Fight Trump — and Pray for Him, Too

The American Orthodox Jewish world is currently arguing over whether or not to change what has become the traditional prayer for the welfare of the the United States in general and the president in particular. Some, including friends of mine, are changing the text of this prayer now that Donald Trump will be president.

I believe they are making a mistake.

I will yield to no one in my opposition to having Trump in leadership. Nor do I join those voices on the right who believe (suddenly, it must be said) that it is wrong to mix religion and politics. Politics should never dictate our religion, nor must our religion ever be reduced to pure politics. But religion should constantly inform and inspire our politics, and explicitly so. Otherwise our religion will be a toothless sham, and our politics will be shallow and cruel.

Still, this Shabbat, and for the foreseeable future, count me in for the usual prayer for the president and the rest of the United States.

There is no human being unworthy of prayer, and no human being too good for it. To pray for Trump is not to agree with him. Nor is it to cease fighting him as long as he persists in pursuing evil.

We should not be troubled by the implication that praying for President Trump means praying for his success. We should pray for President Trump’s success—remembering that in prayer we refer to success not on any human terms but on God’s terms. (Whatever those terms may be.)

Let me go a step further: even though I agree with every word in the text of the revised prayers I have seen, and even though I feel that those prayers better reflect my current feelings today than the text of the prayer in my prayerbook does, I still oppose this change, for one important reason: changing the prayer to suit the moment does injury to the concept of ritual prayer.

Much of the power of public ritual prayer is in its continuity. There is a real place for spontaneous prayer, but there is also a vital role for the kind of ritualized, repetitive prayer that may change over centuries, but usually doesn’t change significantly over individual lifetimes.

Ritual prayer isn’t meant to be an accurate expression of whatever we happen to be feeling at the moment. If it were, the whole idea of a prayerbook would be nonsensical. No, the point of prayer is to hold our changing lives up to an unchanging light; to see today’s feelings reflected back to us after colliding with an idealized spiritual world.

That world may be more or less congruent with the real world, which is precisely the point. Holding our world up against the ideal, we are able to judge ourselves (the etymological root of lehitpalel, to pray). Some days we may feel exalted when reciting traditional prayers; some days bitter; some days any number of other emotions.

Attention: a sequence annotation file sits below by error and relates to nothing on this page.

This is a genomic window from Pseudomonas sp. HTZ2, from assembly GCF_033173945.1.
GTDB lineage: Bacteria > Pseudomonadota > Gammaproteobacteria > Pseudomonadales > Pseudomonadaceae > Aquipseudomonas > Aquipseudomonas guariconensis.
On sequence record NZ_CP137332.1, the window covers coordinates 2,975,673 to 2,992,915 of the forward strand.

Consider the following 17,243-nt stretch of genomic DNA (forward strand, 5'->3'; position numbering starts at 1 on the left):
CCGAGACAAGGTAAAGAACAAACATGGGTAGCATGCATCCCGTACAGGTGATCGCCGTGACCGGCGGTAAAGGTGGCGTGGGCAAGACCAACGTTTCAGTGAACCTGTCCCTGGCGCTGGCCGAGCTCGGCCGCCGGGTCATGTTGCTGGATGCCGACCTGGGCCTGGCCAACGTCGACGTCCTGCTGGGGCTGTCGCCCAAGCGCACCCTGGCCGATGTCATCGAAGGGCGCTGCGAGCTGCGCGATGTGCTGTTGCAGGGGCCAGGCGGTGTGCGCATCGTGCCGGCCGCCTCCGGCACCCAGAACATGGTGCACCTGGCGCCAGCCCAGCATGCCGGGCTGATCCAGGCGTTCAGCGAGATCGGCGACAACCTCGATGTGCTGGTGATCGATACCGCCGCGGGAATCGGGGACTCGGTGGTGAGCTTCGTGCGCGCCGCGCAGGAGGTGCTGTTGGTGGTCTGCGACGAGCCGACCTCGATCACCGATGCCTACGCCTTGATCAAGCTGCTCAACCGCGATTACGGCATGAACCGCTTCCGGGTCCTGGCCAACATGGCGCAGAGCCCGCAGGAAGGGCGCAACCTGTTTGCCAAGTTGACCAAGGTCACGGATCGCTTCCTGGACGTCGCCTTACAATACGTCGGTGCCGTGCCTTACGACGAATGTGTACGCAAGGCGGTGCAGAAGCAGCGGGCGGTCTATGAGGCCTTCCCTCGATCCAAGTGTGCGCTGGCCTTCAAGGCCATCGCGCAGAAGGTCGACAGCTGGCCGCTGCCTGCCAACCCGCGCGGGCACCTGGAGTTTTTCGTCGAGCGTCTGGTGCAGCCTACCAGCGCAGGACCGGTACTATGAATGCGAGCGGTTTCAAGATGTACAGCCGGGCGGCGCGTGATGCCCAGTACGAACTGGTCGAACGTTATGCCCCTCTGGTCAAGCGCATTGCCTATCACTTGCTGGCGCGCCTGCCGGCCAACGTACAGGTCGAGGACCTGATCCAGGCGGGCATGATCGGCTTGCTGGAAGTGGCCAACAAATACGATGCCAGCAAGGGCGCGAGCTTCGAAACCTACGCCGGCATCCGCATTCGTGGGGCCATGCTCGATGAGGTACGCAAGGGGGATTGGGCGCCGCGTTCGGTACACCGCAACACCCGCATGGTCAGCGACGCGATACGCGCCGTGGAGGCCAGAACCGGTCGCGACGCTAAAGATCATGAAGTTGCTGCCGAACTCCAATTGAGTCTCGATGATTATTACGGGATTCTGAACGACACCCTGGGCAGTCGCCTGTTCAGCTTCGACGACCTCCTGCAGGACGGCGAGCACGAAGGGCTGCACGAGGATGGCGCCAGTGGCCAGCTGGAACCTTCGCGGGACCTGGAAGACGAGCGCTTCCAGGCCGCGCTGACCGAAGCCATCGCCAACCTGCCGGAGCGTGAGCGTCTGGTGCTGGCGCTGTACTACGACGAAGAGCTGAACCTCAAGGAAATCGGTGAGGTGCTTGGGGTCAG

This is part of what moves us in religion—as in art. We hear a leitmotif at the beginning of an opera and it is hopeful; the same notes in the next act bring despair; later they may evoke triumph or poignancy. Keep the notes the same, while the story changes, and you have an incredibly powerful leitmotif; but the more you change the series of notes, the less recognizable the leitmotif becomes, until finally you lose the opportunity to make the connection between disparate parts of the story in such interesting and complex ways.

When I say a prayer tomorrow for President Trump, I will feel and mean very different things than I did saying the prayer for President Obama. My right-wing friends may feel an emotional shift similar in scale, but opposite in direction. Still, we will pray together, we will pray with one and the same words. And, as the years and decades pass, we will continue to hear those words a little (or a lot) differently every single week, precisely because the words will not change to keep pace with the daily news.

Every bit of that is as it should be.

About the Author
Seth Chalmer is a writer and Jewish communal professional living in the Bronx, New York with his wife and daughters. A native of Vermont and a graduate of NYU's Wagner-Skirball dual Masters program in Nonprofit Management and Judaic Studies, Seth also holds a B.F.A. in Acting, Musical Theatre emphasis. He has written on religion and culture for the LA Times, On Being, First Things, The Jewish Week, eJewish Philanthropy, and the Journal of Ecumenical Studies. His music has been performed at the Shalshelet Music Festival of new Jewish liturgical music. Seth currently works as communications manager for Jewish Funders Network. (His opinions on this blog don't represent his employer.) Past work includes roles as assistant director of the Berman Jewish Policy Archive; cultural arts director of the Dayton Jewish Community Center; retention specialist at the Center for Employment Opportunities, where he helped empower people returning home from prison to succeed in careers; and performer in the national stage tour of Sesame Street Live: Elmo's Coloring Book (Oscar the Grouch and Professor Art, 2004-5).
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